Page:Popular Science Monthly Volume 91.djvu/411

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How the U-Boats Get Through the Nets

They are equipped with remarkable motor-driven circular knives and with steel flanges that spread out like doors

��FROM reports that reach us from Europe we learn that Germany has equipped some of her U- boats with ingenious devices to enable them to cut their way through submarine nets. One boat with a double flange of thin sheet steel pro- truding from both sides of the bow is said to have been destroyed by shell fire and .the device itself, practically intact, is said to be in the hands of the British Ad- miralty. A second boat, equipped with heavy motor- driven circular knives at- tached to steel hawsers, tor- pedoed a merchantman, and the captain, while in a small boat, made a drawing of the device for the Admiralty.

The accompanying illustration gives a clear idea of these net-cutters. The double flange of thin sheet steel which protrudes from both sides of the bow of the subma- rine is, operated by electrically-controlled gears. The flanges spread on either side of the bow to a distance of eighteen feet, or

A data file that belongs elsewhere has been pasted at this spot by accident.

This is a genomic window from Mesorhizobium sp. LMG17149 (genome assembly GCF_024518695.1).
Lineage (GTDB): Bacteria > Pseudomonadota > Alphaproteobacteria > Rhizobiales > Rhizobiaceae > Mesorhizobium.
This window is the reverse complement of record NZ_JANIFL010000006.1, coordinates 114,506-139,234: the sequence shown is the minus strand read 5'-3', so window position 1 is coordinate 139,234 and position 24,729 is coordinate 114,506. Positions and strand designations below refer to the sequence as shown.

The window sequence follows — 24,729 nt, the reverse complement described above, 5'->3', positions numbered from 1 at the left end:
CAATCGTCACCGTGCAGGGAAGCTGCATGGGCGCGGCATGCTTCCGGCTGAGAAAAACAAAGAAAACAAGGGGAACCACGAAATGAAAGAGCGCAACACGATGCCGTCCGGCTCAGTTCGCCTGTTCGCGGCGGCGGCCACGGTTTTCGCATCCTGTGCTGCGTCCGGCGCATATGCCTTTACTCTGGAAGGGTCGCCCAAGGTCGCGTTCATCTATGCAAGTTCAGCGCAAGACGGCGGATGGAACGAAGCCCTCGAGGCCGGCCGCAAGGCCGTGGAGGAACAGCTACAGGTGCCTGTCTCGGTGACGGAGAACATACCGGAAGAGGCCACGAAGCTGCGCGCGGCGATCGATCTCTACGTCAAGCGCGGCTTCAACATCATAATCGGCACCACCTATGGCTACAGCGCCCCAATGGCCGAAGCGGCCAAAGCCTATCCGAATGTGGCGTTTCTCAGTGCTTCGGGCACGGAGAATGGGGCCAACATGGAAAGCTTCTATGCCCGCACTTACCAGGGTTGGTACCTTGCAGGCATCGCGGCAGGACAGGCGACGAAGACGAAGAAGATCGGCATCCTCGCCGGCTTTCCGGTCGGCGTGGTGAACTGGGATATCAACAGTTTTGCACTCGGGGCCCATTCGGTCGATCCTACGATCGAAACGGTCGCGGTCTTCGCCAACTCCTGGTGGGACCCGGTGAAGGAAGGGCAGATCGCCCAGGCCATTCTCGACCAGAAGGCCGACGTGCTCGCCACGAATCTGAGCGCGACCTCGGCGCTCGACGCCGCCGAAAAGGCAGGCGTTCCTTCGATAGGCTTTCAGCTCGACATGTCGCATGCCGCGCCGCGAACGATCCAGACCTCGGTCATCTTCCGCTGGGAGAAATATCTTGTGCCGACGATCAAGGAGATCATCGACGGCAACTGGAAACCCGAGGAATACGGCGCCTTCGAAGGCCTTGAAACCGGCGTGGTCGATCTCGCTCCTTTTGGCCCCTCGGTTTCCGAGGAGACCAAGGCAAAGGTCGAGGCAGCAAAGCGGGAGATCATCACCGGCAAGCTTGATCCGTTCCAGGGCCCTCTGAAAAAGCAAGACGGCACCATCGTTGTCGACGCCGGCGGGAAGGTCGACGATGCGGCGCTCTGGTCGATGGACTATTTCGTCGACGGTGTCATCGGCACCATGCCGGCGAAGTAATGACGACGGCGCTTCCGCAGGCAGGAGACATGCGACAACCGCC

���Perspective >S»l view of double flange

���The double flanges of steel protruding from both sides of the bow are operated by electrically-controlled gears

��The net-cutting device consists of heavy circular knives attached to steel haws:rs extending from bow to stern

��thirty-six feet in all, whenever the nose of the vessel touches an obstruction. Their action is said to be automatic, although an operator within the boat can extend or withdraw the device at any time, by moving two heavy metal arms.

The U-boat equipped with the circular knives is obviously far bet- ter able to cut its way through a net than the boat j ust described . 1 1 does not bother about a de- vice at the bow, figuring, no doubt, that the sharp nose of the vessel and its rounded hull are sufficient to get through a net or stop the boat before it becomes entangled. . However, it does not permit its con- ning tower to go unpro- tected. Several strands of stout steel hawsers contain- ing motor-driven knives, a foot in diameter and placed about a foot apart, are stretched from the bow through the conning tower to the stern. Striking a net, the knives would re- volve on a flexible shaft.

���Plan, view of bow showing flanges extended on both sides

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